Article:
Aspirants should prepare 30-40 second coherent responses to answer open-ended and straightforward questions related to self-introduction in the interview. These questions are merely setting a baseline i.e. the eminent board will use the information you give to ask follow-up questions.

Interview Questions on Education

  1. Which subjects did you study during school/graduation and do you think they are relevant to life in administration?
  2. Which subject was your favorite/least favorite?
  3. Why did you choose ‘xyz’ college/school?
  4. What kind of projects did you do during school/graduation/PG?
  5. Would you call yourself an average student? Why?

The basic educational qualification for the PCS-J exam is graduation. Bluffing your way out if you don’t know the answer to a particular question in the interview is not advised, regardless of whether the questions are oriented toward your graduation subject or the latest trends in the same. It’s better to be humble and truthful.

Interview questions on Current Affairs

1. What are today’s headlines? :-

Few important issues in the news about India/your state/your hometown in the last few months Reading newspapers and following the daily news is important from the Interview perspective as well. The interview questions can refer to the latest news topics. Try to avoid giving one-dimensional opinion/information unless the question is relatively straightforward. (for e.g., What does the term ‘Petrodollars’ mean?)

Interview questions on Work profile

1. What were your roles and responsibilities at your job?

2. Why do you want to become a Judicial Services officer?

Be prepared to answer questions about any gaps in your work history and how your previous experience is going to help in your career as an administrator.

Interview questions on Optional Subject

1. Why did you choose ‘xyz’ optional?

2. Why didn’t you pick your graduation subject as your optional?

Also, you might face some questions in the interview related to topics/theory/contemporary issues based on your optional subject.

Interview questions on Hobbies

Here, the nature of the questions varies depending on the hobbies you have listed. For those who have listed sports as a hobby, the Panel has asked questions about famous sports persons or/and the latest results.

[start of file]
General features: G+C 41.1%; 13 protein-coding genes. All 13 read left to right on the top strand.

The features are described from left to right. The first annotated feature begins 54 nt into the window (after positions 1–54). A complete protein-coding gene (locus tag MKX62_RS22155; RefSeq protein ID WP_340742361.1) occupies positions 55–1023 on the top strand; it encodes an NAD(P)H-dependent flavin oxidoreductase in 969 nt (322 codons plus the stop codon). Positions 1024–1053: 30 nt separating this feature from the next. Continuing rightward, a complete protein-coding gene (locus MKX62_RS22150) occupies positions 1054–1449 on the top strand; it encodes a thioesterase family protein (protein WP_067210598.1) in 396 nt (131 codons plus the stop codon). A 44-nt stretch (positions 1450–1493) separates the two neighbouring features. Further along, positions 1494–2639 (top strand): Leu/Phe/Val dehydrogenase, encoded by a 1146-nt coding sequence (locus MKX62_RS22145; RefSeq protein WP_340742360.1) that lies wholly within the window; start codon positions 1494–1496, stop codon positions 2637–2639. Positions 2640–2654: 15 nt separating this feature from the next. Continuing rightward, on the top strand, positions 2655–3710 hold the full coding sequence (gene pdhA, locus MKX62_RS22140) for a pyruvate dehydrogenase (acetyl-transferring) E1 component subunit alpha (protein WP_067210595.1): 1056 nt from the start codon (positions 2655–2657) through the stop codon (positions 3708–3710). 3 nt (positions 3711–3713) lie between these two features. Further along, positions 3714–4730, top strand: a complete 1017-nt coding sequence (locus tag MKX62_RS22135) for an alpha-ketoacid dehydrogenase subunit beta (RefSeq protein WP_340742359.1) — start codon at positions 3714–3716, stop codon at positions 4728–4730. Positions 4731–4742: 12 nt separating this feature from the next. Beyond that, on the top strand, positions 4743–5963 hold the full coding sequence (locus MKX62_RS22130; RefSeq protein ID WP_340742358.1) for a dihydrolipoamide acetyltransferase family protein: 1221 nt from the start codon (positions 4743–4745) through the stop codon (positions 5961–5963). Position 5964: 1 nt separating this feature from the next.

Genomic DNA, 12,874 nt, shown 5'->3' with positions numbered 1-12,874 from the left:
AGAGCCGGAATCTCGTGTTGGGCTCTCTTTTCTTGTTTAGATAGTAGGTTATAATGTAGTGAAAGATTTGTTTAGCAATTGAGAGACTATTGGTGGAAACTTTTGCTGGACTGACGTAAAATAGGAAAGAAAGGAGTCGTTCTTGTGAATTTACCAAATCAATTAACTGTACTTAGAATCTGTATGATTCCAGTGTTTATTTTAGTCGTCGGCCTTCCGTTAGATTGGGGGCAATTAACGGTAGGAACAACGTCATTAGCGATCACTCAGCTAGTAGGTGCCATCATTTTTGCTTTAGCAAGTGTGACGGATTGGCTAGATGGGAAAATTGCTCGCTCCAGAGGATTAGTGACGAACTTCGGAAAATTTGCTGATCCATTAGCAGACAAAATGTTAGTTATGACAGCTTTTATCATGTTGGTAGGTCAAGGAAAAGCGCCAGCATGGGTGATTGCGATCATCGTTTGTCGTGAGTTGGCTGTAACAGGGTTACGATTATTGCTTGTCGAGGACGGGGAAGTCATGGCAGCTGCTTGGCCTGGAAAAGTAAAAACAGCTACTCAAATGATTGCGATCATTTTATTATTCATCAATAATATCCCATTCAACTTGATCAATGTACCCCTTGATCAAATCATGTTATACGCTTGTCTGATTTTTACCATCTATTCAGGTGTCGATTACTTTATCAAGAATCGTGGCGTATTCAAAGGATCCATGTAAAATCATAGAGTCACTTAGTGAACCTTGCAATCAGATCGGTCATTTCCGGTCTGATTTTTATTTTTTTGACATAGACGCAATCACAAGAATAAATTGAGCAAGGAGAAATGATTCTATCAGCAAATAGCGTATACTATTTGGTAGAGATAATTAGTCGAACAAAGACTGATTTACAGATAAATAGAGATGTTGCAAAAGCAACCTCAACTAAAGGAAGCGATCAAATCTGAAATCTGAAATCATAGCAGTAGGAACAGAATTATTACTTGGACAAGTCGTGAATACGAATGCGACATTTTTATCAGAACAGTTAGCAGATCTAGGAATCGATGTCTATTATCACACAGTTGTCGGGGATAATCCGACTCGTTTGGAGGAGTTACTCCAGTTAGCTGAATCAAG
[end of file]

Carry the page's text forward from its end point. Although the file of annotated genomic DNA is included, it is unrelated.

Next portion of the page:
Interview Preparation Strategy

1. Keep following current affairs

2. Prepare a list of possible questions that can be asked based on your Resume /Information provided to the Board

3. Practice answering questions in front of a mirror

4. If possible, record yourself as you answer questions during the practice session

5. Brush up your knowledge on your graduation subject

Key points to avoid in the interview (Points to remember before the Interview)

1. Don’t stress out on the day before the Interview. Better be rested and calm.

2. Don’t try to bluff your way out. The interview is unlike any other interview you have encountered before, so don’t try bluffing strategies.

3. Don’t be concerned about theoretical questions. It is more about how you approach any question which is being asked to you.

4. Don’t argue with the panel members. It is a discussion but candidates should maintain decorum at all times.

How to prepare for questions on Current Affairs?

Broadly, the type of questions asked in the general awareness section can be divided into two:


The static portion pertains to that section of the PCS-J syllabus or other exams syllabus that doesn’t change. For instance, the Revolt of 1857, the physical features of India, etc.

The dynamic portion pertains to current affairs. The best bet to cover current affairs is the daily newspaper and following credible sources like Press Information Bureau (PIB) and Yojana Magazine.

A good understanding of Current Affairs is central to success in the exam, Government exams, or any competitive exam. The current affairs span subjects like history, geography, economy, environment and ecology, polity, science and technology etc.

Candidates should remain updated on current affairs that create headlines nationally as well as internationally. In fact, recent trends have shown that the static and dynamic portions of current affairs syllabus have significant overlap. The probability of encountering unexpected questions from current affairs in the traditionally static portions of the syllabus is quite high.

Read Also: UPSC CIVIL SERVICE-IAS Exam Eligibility, Exam Pattern, And Syllabus, Booklist For UPSC CSE Complete Details